“But isn’t the issue that the volume of GCRs varies over time depending on where we are in the galaxy (more GCR in the leading edge s of the spiral arms – of which there are 4 or 2 depending on who you listen too), where we are in the galactic plane (the solar system ‘dolphins’ through the galactic plane and GCR are concentrated in the center of the plane (we are entering the middle of the plane in 2012 as I understand it).”

    Bill…was wondering if you have any links on this one, it looks a very interesting area to research.

  74. Smokey. It was bizarre of Hitler to actually declare war on the USA – a mistake in magnitude to his turn to the Russians when the blitz on Britain came to an end. Had he not declared war (and had he persuaded Japan to hold off) then it’s debatable whether or not the US would have entered WWII ever at all! Public opinion in the US was firmly against it.

    However, would the war have ended differently if the US had never entered? Ooh that’s difficult. Russia would have held out for a long time and depleted Germany’s capacity. Although we Brits would have held our own, it’s difficult to imagine that Germany would not have built up a bombing force to level the country. Then again, we had ingenuity on our side, and a dogged determination that Churchill exemplified. We are best when our backs are against the wall. Of course, the largest variable in all this is development of the nuclear bomb. If Germany had got it first then we would of had to surrender. But if we got it first then the war would have been over. But the war would have cost so much that it would of been a pyrrhic victory.

    What if????

    Cheers.

  75. Steve B,

    It’s always fun to speculate on “what if,” isn’t it? I guess we’ll never know. But you are right about Japan. And with Japan attacking us, the attitude here was that we had our hands full with that situation alone. Had Hitler not foolishly declared war on the U.S. just 4 days later, it is doubtful that we would have decided to take on a massive second front. What for? Dec. 11, 1941 was Hitler’s biggest mistake.

    The U.S. entry into the European war gave the Russians [and the British] a tremendous morale boost. Churchill stated at the time that at that point that the war was won [although he acknowledged hard slogging ahead]. Without Hitler’s forcing the U.S. into the war, Russia probably would have eventually lost, Lend-Lease or not. But Germany just did not have the resources or manpower to prosecute a war against England, Russia – and the U.S., too.

    It’s 2 a.m. here [couldn't sleep], so I’ll end this idle speculation with a recommendation: The Winds of War, by Herman Wouk. He did 14 years of historical fact-checking, plus it’s a very interesting story in its own right. I’m on my fourth reading. Highly recommended, and you can probably find a paperback copy on Amazon for a dollar or less. People [here, at least, in 2008] just don’t generally understand the situation and attitudes immediately preceding Dec. 7, 1941. The Selective Service Act [the military draft] passed by exactly one vote; Americans were strongly isolationist, and had no interest in getting involved in European problems. Hitler changed that forever.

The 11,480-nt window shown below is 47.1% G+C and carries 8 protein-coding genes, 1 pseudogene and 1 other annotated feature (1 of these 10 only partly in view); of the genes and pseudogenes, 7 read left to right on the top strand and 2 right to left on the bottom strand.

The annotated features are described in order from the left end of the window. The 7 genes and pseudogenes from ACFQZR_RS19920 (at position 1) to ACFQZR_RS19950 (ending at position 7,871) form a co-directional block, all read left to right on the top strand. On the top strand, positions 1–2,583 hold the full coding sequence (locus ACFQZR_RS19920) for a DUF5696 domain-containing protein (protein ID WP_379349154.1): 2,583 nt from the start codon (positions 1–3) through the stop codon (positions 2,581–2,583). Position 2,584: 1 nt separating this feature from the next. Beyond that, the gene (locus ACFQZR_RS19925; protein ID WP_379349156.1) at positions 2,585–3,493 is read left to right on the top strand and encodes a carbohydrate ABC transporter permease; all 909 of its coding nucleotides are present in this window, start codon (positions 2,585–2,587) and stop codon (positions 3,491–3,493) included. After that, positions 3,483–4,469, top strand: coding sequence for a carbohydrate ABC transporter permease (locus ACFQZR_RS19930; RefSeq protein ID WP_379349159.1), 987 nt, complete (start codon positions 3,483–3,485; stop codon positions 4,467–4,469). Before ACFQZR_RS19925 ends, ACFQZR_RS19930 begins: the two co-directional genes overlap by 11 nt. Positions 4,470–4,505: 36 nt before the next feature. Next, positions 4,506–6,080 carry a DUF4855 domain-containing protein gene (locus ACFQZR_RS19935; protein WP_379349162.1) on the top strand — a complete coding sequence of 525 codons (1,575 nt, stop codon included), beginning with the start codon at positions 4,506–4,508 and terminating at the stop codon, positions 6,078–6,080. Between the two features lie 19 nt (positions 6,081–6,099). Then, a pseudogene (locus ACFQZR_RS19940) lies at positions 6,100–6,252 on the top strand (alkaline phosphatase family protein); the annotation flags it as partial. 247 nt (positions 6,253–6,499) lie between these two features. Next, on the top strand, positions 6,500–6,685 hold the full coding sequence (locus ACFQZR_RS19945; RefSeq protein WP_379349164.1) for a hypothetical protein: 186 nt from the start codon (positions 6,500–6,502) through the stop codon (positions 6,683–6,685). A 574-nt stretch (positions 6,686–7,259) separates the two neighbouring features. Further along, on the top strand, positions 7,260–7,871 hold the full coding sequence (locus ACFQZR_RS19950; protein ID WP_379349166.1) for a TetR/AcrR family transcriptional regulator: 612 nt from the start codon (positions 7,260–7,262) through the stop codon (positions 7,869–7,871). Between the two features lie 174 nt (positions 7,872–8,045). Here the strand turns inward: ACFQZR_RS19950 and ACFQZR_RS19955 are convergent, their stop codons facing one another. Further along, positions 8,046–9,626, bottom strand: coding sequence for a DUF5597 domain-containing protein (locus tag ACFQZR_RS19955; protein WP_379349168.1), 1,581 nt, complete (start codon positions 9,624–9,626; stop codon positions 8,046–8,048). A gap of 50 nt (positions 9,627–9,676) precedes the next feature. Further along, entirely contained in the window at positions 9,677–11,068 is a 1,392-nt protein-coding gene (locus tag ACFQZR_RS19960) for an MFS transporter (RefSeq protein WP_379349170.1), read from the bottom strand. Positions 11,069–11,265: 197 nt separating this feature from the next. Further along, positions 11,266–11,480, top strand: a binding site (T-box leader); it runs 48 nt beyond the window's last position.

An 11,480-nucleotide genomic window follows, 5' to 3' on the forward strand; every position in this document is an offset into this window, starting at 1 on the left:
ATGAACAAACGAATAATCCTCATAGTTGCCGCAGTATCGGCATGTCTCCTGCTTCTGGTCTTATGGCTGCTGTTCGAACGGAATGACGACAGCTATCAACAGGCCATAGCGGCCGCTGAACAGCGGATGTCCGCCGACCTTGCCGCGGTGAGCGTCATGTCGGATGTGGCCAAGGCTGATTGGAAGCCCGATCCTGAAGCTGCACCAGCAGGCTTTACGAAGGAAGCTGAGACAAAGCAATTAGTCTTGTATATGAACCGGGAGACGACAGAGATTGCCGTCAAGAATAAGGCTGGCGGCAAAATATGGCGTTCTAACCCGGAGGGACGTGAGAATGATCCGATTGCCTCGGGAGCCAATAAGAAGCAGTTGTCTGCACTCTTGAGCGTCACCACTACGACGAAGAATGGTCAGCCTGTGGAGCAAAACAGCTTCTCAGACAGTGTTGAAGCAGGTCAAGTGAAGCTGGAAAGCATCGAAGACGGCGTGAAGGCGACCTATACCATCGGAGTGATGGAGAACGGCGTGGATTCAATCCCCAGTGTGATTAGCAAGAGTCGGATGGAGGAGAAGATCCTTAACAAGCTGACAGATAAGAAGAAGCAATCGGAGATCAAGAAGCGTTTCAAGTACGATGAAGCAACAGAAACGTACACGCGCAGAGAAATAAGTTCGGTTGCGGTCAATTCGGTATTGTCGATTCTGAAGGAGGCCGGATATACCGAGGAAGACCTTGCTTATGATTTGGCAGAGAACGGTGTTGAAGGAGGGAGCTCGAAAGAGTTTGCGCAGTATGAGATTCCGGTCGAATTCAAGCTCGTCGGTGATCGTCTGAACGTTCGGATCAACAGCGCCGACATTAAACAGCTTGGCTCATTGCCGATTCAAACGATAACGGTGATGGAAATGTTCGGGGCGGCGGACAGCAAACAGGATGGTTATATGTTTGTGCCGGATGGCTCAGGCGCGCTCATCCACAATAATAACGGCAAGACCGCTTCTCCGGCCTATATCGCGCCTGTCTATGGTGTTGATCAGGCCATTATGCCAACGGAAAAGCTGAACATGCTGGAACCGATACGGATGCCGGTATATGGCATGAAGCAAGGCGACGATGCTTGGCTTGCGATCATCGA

Regards,

    ~ Smokey

    [PS: sorry about the O/T pixels, Anthony. I'll have to make another donation to this site to atone.]

  76. Ric Werme,

    I was not soliciting Joe himself but ICECAP in general, and anyway my solicitation requested suggestions of the person of interest was not an expert in that field or just was too busy. This may be a fruitless search as the climate debate must keep researchers pretty busy. I did e-mail Dr. Broecker at Columbia as well. I have not heard back from either Dr. Gray or Dr. Broecker yet at all. Josh Marshall I have not contacted, but it was he that was suggested not Mr. Lindzen. I just thought it might be a good thing that he knew Mr. Lindzen and might be familiar with his latest treatise. Thus he would have a good approximation of how the people on this blog feel about how climate science is used.

    Anyway, perhaps Dr. Klotzbach spoiled me. I may be waiting a while on these gentlemen to get back to me. And on the whole they may be too busy to bother with a site like this. No offense intended, but it really amazes me that Leif himself makes as many appearances around here as he does. Eh, it’s all a mystery right now.

  77. I just have too say that I love this website.

    Long may it prosper, and thanks to everyone for their comments both pro and anti AGW, etc…

    I think that we just need to remember and celebrate that we actually have freedom to public discuss all the things that are discussed on this website.

    Note that this freedom is core to nearly everyone’s values who posts on this website.

    It’s a privledge to be a “fly on the wall” to witness and learn from you all – even and especially from those I disagree with.

    Cheers G

  78. “Harthaway and Lief ”

    Hearthaway and Leaf? No, that’s not it either, crum.

    I like the fourmilab orrey for playing with the planets. I believe the best results in high global temp followed by solar somnolence involve the preceding (to apposition) run of Saturn up to the distal pair with Jove closing rapidly. If either of the great planets run ahead in passing the outer pair it’s a ho-hum outcome.

    Look at the run up to the MWP, and the Maunder and compare with 1982 and 1992, 1998, 2003 and today.

  79. nobwainer et al.:
    There are two ‘planetary’ influences theories 1) the ‘barycenter’ and 2) the ‘tidal’ theories. The Sun [and the planets] is in free fall in their orbits and feels no forces [like the astronaut in orbit around the Earth or a man in an elevator with a snapped cable]. The barycenter is a fictive point whose position depends on what you consider to be part of the solar system. The Sun is not being ‘jerked around’ by the planets. The tidal forces are much too small to have any effect [Jupiter creates a tide 1/50 of an inch high, and Venus creates almost as high a tide, the other planets including Saturn, Uranus, and Neptune create way smaller tides].